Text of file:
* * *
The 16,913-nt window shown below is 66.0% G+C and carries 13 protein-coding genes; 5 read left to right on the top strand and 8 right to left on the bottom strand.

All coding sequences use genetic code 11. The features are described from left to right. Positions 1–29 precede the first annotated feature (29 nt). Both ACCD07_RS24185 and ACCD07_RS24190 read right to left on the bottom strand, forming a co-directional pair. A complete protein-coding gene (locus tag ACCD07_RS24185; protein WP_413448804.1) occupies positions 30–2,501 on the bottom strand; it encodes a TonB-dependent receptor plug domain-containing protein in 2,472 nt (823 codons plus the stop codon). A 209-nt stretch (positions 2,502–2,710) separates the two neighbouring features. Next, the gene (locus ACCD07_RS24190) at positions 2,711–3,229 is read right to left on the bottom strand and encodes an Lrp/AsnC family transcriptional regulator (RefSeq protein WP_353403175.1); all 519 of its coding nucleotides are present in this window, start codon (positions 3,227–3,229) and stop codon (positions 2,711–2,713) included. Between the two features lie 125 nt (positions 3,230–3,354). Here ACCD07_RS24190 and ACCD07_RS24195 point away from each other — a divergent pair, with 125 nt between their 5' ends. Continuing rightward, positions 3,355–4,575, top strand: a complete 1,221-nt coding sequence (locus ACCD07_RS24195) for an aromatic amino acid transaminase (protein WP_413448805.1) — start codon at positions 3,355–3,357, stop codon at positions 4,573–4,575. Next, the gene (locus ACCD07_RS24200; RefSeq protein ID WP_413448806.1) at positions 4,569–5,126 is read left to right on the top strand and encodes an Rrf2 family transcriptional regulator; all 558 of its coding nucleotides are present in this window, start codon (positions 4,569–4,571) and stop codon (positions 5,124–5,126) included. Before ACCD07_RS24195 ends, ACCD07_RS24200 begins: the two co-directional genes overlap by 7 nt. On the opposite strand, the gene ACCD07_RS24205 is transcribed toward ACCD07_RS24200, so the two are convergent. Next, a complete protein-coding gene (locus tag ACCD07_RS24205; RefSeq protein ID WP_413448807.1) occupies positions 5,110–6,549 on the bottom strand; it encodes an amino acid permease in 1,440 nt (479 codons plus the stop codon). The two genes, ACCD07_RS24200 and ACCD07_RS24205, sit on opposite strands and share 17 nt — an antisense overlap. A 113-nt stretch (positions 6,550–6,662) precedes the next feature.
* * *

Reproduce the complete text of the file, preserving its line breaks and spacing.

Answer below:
The 16,913-nt window shown below is 66.0% G+C and carries 13 protein-coding genes; 5 read left to right on the top strand and 8 right to left on the bottom strand.

All coding sequences use genetic code 11. The features are described from left to right. Positions 1–29 precede the first annotated feature (29 nt). Both ACCD07_RS24185 and ACCD07_RS24190 read right to left on the bottom strand, forming a co-directional pair. A complete protein-coding gene (locus tag ACCD07_RS24185; protein WP_413448804.1) occupies positions 30–2,501 on the bottom strand; it encodes a TonB-dependent receptor plug domain-containing protein in 2,472 nt (823 codons plus the stop codon). A 209-nt stretch (positions 2,502–2,710) separates the two neighbouring features. Next, the gene (locus ACCD07_RS24190) at positions 2,711–3,229 is read right to left on the bottom strand and encodes an Lrp/AsnC family transcriptional regulator (RefSeq protein WP_353403175.1); all 519 of its coding nucleotides are present in this window, start codon (positions 3,227–3,229) and stop codon (positions 2,711–2,713) included. Between the two features lie 125 nt (positions 3,230–3,354). Here ACCD07_RS24190 and ACCD07_RS24195 point away from each other — a divergent pair, with 125 nt between their 5' ends. Continuing rightward, positions 3,355–4,575, top strand: a complete 1,221-nt coding sequence (locus ACCD07_RS24195) for an aromatic amino acid transaminase (protein WP_413448805.1) — start codon at positions 3,355–3,357, stop codon at positions 4,573–4,575. Next, the gene (locus ACCD07_RS24200; RefSeq protein ID WP_413448806.1) at positions 4,569–5,126 is read left to right on the top strand and encodes an Rrf2 family transcriptional regulator; all 558 of its coding nucleotides are present in this window, start codon (positions 4,569–4,571) and stop codon (positions 5,124–5,126) included. Before ACCD07_RS24195 ends, ACCD07_RS24200 begins: the two co-directional genes overlap by 7 nt. On the opposite strand, the gene ACCD07_RS24205 is transcribed toward ACCD07_RS24200, so the two are convergent. Next, a complete protein-coding gene (locus tag ACCD07_RS24205; RefSeq protein ID WP_413448807.1) occupies positions 5,110–6,549 on the bottom strand; it encodes an amino acid permease in 1,440 nt (479 codons plus the stop codon). The two genes, ACCD07_RS24200 and ACCD07_RS24205, sit on opposite strands and share 17 nt — an antisense overlap. A 113-nt stretch (positions 6,550–6,662) precedes the next feature.